Ken Alpern, the co-chair of the Transit Coalition, a mass transit advocacy group, does not feel that a Hindry station will be beneficial from a revenue-saving or service standpoint.
“I do not think that the proposed at-grade, or ground level Hindry Avenue station is a cost-effective alternative that would benefit Westchester residents, or anyone else for that matter, and I therefore believe this proposed alternative is a nonstarter and should be similarly dropped from the final EIR for this project,” Alpern, who lives in Mar Vista, asserted.
While he would also prefer a station at Manchester and Aviation, Alpern said he understands some of the reasons why Metro elected not to include it in its final plans.
“It is also close enough to commercial and employment centers, so I entirely disagree with Metro’s assessment of the station having a low ridership because of its location in an industrial area,” he argued.
“However, I recognize that further Metro evaluation of an elevated Manchester and Aviation station has pointed out the engineering, land acquisition and financial difficulties of straightening out that curved portion of the Harbor Subdivision Rail right-of-way.”
California received $546 million in federal funding Oct. 15 last year to advance ongoing rail ventures like Crenshaw/LAX, which marked the first infusion of funds for a Measure R project. Measure R is a 2008 ballot initiative approved by voters that raised county sales taxes by one-half cent for 30 years in order to fund transportation projects and improvements.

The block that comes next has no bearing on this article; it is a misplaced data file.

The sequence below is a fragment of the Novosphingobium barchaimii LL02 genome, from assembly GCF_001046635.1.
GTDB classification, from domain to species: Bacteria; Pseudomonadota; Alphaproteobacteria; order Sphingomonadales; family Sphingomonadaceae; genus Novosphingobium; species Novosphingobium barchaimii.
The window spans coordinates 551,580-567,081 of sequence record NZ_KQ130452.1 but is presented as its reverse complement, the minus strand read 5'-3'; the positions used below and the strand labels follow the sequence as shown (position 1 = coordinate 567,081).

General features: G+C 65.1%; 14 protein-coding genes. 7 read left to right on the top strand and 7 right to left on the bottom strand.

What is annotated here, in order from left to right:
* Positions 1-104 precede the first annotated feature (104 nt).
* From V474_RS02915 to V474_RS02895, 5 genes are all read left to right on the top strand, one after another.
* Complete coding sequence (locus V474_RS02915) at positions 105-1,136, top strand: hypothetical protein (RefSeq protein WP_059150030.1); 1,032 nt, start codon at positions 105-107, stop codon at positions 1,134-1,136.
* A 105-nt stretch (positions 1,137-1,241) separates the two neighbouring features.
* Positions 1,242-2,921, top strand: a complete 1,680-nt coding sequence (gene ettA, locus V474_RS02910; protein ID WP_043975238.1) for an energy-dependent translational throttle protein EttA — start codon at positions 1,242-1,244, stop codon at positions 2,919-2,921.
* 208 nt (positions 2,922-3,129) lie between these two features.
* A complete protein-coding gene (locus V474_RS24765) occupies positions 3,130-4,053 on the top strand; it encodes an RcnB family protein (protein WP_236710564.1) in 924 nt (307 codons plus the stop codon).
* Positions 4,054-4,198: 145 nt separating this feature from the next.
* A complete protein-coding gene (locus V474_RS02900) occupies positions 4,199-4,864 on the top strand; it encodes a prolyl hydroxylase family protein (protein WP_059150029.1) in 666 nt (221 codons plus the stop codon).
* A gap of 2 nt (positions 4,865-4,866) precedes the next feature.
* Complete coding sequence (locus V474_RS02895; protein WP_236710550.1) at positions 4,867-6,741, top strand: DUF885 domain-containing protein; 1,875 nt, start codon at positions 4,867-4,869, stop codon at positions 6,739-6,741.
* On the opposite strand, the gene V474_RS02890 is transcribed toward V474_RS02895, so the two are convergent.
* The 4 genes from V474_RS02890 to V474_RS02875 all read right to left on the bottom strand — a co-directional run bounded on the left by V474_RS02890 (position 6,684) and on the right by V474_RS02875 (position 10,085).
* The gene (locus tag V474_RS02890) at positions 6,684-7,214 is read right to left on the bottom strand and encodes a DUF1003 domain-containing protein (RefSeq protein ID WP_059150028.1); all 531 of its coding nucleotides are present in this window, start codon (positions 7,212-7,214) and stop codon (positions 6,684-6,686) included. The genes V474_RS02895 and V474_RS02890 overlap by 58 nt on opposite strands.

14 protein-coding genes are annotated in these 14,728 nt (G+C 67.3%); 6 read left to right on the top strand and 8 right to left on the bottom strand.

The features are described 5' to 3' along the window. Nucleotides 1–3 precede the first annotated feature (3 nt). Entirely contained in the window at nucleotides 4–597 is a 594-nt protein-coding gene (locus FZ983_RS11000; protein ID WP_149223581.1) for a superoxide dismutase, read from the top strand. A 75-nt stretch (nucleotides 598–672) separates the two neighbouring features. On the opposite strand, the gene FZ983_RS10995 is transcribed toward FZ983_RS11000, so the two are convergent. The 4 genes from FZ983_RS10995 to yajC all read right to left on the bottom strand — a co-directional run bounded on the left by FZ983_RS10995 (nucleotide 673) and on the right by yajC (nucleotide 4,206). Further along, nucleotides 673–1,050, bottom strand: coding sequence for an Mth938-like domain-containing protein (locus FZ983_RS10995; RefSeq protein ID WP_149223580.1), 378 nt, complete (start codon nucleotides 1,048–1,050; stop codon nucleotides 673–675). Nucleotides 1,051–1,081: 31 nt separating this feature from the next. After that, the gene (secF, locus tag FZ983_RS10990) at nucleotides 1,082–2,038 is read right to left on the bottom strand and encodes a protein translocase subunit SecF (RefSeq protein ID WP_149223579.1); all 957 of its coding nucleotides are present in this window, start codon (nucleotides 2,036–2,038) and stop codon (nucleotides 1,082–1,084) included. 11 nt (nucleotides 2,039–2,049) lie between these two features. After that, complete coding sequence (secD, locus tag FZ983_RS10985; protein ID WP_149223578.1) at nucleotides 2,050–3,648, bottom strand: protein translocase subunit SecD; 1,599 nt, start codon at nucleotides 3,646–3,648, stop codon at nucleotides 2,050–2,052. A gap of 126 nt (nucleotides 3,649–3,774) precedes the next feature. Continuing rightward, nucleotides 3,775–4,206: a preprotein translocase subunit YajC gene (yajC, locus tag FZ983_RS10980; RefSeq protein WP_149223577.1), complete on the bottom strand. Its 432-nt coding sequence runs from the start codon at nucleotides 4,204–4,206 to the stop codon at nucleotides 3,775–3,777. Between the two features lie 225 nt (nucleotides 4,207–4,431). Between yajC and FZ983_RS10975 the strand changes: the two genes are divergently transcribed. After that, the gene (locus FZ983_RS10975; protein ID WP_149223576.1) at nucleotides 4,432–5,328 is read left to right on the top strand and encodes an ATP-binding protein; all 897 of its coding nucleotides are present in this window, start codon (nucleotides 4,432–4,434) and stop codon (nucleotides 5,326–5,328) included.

The Crenshaw/LAX line is part of the 30-10 transit plan. Mayor Antonio Villaraigosa has been a staunch supporter of mass transit and has lobbied extensively for support of the 30-10 plan in Washington, D.C.
The concept of the initiative is to use the long-term revenue from the Measure R sales tax as collateral for long-term bonds and a federal loan, which will allow Metro to build 10 key mass transit projects in 12 years instead of 30.
“For more than 50 years Los Angeles has waited for a rail line connecting the Crenshaw Corridor to LAX. That sound you hear is this train finally moving out of the station,” Villaraigosa said. “(With this announcement) we took one large step forward to putting 7,800 people to work constructing the Crenshaw Line.
“We have asked the federal government to change their rules and regulations so that we can award contracts to construct this and other lines to local companies who hire local workers. Creating jobs is important to all of us, but putting Angelenos back to work is my top priority.”
The Federal Transit Administration (FTA) approved the release of the Final Impact Statement/Report for the Crenshaw/LAX Transit Corridor Aug. 31.
“(The transit administration’s) approval of the environmental document for the Crenshaw/LAX Transit Corridor represents a big step forward,” said Second District county Supervisor Mark Ridley-Thomas, who represents a portion of Westchester. “This $1.76-billion investment will bring much needed jobs, economic development, congestion relief and will improve air quality along the corridor.
“I applaud the FTA for working with Metro staff in ensuring environmental approval.”
Schneider believes the optional station was removed due to protests by Westchester residents dating back two years ago when Metro was considering building the rail stop at Hindry. “One could draw the conclusion that that was a factor,” he said.
Diaz said a design build contract for construction of the Crenshaw/LAX Corridor is anticipated for the end of next year.